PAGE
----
Speaking at the Sanlam Investments Institutional Insights conference in Johannesburg last month, Roland Rousseau, head of the Barclays Africa Risk Strategy Group, ventured to say that asset managers may sometimes overrate their skill in terms of beating benchmarks, outperforming their peers or winning industry awards. “Higher returns do not necessarily equate with greater skill. It is possible to beat the benchmark without actually demonstrating any skill”. In attempting to prove their “skill”, both active and passive managers may take on excessive risk, thereby introducing “moral hazard” into pension fund investment portfolios.
Rousseau suggested that the way forward was for the industry to look towards adopting a more pragmatic “risk mindset”. Jason Liddle of Satrix added to the debate by saying that smart beta may be the solution.
“Since asset managers cannot all outperform in terms of returns, perhaps the new industry benchmark should be risk”, challenged Rousseau. How many asset managers can successfully outperform the risks they have taken? Because of extreme volatility, returns alone are not always a true measure of skill. In a future-fit world, we should be talking about risk allocation, not asset allocation. In a crisis, all assets fall. The winners will be the ones who most accurately manage that risk.”
Rousseau said traditional methods of assessing an asset manager’s skill, through past performance and track record, may also be fundamentally at odds with the fiduciary requirements of a pension fund — which must value wealth preservation equally with wealth creation. Correctly assessing the “risk cycle” of investor sentiment was therefore more important than tailoring a portfolio to current economic conditions, he said.
Rousseau said the answer did not necessarily lie solely in passive investing. Although being less costly to invest in, even the most carefully designed index trackers contained intrinsic risks themselves, because of their high concentration of stocks and implied lack of diversification.
Rousseau said the solution could be found in a customised process of “dynamic risk control”, which entailed blending active management (with or without derivative instruments) in tandem with passive (index) strategies that first and foremost sought to mitigate risk.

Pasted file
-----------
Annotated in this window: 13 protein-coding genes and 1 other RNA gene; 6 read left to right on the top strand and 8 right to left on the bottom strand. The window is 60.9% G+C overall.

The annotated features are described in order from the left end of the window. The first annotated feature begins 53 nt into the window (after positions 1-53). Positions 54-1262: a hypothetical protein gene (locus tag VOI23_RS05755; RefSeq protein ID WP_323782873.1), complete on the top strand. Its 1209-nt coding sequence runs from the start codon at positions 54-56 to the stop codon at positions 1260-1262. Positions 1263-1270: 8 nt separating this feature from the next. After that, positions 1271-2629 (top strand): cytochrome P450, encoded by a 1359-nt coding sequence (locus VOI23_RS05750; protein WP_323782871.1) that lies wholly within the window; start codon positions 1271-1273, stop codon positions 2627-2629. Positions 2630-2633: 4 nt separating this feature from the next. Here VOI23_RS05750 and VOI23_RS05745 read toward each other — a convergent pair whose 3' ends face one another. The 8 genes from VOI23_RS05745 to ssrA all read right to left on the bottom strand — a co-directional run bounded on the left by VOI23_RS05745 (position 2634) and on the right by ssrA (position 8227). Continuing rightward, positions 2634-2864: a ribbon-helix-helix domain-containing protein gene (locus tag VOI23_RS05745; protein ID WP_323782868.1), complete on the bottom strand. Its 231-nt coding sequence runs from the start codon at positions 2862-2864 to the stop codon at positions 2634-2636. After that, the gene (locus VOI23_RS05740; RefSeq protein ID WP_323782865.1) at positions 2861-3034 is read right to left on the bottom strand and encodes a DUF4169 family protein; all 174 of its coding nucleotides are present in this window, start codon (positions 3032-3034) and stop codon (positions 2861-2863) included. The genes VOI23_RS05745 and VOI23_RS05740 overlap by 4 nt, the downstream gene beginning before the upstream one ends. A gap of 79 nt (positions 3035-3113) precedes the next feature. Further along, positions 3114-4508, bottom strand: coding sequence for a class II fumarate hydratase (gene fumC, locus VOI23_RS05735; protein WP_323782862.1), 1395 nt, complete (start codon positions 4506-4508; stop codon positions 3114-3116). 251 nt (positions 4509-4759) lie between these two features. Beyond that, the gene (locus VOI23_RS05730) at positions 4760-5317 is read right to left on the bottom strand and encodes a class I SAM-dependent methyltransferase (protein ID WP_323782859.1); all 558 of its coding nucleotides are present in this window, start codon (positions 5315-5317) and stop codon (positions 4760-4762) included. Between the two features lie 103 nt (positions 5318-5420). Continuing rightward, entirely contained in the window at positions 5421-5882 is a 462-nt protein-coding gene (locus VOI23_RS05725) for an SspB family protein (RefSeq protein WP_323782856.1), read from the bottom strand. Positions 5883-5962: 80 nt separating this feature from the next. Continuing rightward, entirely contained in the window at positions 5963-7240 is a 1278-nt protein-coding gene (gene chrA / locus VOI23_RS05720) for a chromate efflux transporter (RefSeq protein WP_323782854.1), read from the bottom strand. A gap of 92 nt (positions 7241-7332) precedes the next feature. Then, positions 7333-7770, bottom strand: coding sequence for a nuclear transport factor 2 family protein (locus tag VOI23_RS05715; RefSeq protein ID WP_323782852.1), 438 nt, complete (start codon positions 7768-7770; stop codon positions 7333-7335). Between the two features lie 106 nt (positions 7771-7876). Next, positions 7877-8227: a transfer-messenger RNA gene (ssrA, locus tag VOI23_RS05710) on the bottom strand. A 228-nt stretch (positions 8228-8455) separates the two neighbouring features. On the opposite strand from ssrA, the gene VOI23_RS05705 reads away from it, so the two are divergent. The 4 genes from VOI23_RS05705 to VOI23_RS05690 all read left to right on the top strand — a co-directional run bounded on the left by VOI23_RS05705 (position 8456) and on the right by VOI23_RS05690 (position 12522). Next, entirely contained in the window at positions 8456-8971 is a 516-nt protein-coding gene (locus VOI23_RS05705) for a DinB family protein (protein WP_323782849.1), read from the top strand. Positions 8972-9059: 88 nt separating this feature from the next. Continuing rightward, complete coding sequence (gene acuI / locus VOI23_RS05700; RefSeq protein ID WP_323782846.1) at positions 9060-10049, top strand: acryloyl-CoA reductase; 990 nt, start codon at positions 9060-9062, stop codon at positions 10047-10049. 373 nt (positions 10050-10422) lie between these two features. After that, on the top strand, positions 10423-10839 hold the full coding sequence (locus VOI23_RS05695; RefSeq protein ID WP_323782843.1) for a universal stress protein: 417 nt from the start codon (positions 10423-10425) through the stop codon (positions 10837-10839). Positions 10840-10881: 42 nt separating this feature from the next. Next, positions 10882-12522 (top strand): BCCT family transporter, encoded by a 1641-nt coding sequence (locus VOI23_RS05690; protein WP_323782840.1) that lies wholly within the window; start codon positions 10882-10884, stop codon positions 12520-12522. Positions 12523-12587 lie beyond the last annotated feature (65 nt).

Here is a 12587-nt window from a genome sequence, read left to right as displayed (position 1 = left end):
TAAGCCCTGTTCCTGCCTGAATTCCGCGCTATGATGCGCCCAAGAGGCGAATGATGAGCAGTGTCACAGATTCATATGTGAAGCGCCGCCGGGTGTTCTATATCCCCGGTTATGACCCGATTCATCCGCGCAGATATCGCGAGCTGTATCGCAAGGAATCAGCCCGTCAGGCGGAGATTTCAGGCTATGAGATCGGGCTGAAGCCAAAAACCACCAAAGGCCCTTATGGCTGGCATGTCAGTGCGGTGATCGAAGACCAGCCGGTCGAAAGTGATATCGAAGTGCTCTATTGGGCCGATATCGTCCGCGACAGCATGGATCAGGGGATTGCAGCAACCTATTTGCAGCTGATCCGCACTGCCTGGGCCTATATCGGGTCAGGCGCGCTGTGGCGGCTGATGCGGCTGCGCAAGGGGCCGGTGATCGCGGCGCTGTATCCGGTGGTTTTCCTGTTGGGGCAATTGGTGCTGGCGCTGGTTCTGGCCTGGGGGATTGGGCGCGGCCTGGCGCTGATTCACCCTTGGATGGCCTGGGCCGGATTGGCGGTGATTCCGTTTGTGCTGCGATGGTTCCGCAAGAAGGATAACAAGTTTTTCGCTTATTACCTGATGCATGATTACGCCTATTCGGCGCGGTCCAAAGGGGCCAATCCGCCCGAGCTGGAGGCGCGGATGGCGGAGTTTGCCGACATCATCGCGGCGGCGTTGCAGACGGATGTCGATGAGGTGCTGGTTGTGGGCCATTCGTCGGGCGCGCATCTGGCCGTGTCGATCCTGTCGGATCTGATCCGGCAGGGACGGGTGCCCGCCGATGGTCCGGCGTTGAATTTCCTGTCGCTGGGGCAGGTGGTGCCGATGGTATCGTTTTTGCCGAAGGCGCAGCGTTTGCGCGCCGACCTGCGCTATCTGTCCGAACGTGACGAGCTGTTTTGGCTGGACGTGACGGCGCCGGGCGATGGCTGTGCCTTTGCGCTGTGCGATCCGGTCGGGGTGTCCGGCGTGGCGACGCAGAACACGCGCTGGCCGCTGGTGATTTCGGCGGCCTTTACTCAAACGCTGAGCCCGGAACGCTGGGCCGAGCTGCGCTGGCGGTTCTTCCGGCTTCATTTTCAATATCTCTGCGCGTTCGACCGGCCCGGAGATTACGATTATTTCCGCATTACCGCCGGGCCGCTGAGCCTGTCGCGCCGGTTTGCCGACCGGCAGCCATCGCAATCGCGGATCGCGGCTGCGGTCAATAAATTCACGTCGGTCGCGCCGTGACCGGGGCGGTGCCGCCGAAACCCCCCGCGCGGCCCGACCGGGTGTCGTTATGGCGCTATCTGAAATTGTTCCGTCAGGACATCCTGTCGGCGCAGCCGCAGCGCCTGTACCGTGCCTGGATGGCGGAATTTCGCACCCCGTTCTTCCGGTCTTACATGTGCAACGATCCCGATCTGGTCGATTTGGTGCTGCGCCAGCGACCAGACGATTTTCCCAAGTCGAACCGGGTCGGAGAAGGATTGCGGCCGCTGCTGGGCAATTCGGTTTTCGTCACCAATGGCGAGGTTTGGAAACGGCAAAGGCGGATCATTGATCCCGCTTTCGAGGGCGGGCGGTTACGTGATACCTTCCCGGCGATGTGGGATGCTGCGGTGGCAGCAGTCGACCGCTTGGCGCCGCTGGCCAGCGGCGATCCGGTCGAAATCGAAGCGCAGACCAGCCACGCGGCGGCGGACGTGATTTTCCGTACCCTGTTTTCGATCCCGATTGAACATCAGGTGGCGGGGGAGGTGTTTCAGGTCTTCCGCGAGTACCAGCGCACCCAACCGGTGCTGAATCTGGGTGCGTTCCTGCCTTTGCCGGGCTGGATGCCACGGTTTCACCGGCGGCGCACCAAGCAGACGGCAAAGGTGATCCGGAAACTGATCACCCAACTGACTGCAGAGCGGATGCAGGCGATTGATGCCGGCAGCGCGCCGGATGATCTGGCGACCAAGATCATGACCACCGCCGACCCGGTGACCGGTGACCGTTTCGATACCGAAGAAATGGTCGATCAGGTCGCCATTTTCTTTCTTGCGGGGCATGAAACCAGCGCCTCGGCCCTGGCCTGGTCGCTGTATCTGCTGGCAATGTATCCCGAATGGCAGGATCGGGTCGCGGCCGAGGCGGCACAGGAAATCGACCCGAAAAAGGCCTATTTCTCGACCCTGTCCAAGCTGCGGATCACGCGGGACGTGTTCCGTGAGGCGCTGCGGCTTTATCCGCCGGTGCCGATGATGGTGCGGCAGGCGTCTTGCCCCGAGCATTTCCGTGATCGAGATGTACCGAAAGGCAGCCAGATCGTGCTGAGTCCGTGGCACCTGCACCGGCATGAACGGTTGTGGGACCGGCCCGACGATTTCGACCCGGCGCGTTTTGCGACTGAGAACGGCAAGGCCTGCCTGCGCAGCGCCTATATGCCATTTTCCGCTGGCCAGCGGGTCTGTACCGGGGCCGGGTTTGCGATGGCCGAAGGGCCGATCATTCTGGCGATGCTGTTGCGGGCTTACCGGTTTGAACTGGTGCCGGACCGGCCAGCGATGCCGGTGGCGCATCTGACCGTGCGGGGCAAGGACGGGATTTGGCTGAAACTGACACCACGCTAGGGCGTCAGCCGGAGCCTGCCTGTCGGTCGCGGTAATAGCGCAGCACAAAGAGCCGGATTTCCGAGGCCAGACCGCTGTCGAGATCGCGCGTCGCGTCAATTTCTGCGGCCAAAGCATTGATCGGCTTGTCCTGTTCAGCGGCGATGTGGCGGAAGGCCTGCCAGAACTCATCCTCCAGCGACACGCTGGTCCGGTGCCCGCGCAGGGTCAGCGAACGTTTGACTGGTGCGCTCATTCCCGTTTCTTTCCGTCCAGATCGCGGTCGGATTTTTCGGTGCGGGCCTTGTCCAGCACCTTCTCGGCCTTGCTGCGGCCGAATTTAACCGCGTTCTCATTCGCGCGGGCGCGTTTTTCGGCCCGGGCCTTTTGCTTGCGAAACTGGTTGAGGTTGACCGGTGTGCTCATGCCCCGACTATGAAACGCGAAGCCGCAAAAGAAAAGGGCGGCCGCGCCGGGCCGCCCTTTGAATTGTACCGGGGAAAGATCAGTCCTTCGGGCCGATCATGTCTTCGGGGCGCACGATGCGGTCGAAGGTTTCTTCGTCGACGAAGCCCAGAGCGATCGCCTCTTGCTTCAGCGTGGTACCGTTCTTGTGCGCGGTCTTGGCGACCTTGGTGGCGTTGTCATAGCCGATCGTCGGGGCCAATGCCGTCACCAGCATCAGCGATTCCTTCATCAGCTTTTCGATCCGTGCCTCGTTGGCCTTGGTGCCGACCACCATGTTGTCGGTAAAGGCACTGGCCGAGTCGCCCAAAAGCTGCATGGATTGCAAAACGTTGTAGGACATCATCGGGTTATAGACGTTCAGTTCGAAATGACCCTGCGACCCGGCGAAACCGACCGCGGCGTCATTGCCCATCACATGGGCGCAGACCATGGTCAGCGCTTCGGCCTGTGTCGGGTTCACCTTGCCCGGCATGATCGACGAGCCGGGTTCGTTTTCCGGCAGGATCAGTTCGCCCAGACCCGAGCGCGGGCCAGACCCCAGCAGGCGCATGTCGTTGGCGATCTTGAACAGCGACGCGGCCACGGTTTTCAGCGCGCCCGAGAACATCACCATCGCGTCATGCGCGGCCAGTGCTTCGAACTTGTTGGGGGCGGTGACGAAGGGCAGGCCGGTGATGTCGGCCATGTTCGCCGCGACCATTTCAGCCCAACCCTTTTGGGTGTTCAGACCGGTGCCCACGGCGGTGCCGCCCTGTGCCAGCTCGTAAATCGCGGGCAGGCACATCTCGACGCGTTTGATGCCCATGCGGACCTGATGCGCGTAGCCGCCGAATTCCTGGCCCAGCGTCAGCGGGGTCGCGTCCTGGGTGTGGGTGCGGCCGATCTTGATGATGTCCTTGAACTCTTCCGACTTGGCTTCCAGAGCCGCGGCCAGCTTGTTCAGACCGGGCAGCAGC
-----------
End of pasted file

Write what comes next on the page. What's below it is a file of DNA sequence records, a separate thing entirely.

Jason Liddle, CIO at Satrix, agrees. Globally, the debate has moved on from active versus passive to how these strategies can be combined to assist an investor in reaching their objectives. It is important to understand that returns are merely the symptom of how well the risks (the cause) have been applied and managed in any portfolio of assets.
By asking some simple questions, like what is driving a portfolio’s return, some interesting answers and valuable insights emerge when a portfolio’s risks are unpacked. For example, if your active equity manager provides a 20% return in a given period, be curious as to how much of that return was driven by the market, systematic risk factors and how much relates directly to a manager’s skill and value add.
The industry has sharpened its pencil on this phenomenon called alpha over the years and what they found was that it consisted of common, systematically-generated risk factors. An active manager’s process would systematically gravitate to portfolios with a certain risk character, be it low price earnings (value) or a higher return on equity (quality) or mid and small caps (size) as a result of their philosophy and how they filter, analyse and construct their portfolio.
The passive industry is able to extract a similar formula and offer products that provide a comparable ‘active’ experience. Products of this ilk have been commonly referred to as ‘smart beta’, smarter indexing options which can harvest a product by capturing specific equity risk characteristics like dividend yield, size, value, momentum or quality. These risk characteristics have shown a return premium above that of the broad market trend.
This new thinking builds more diversified, more risk-smart portfolios, concludes Liddle.
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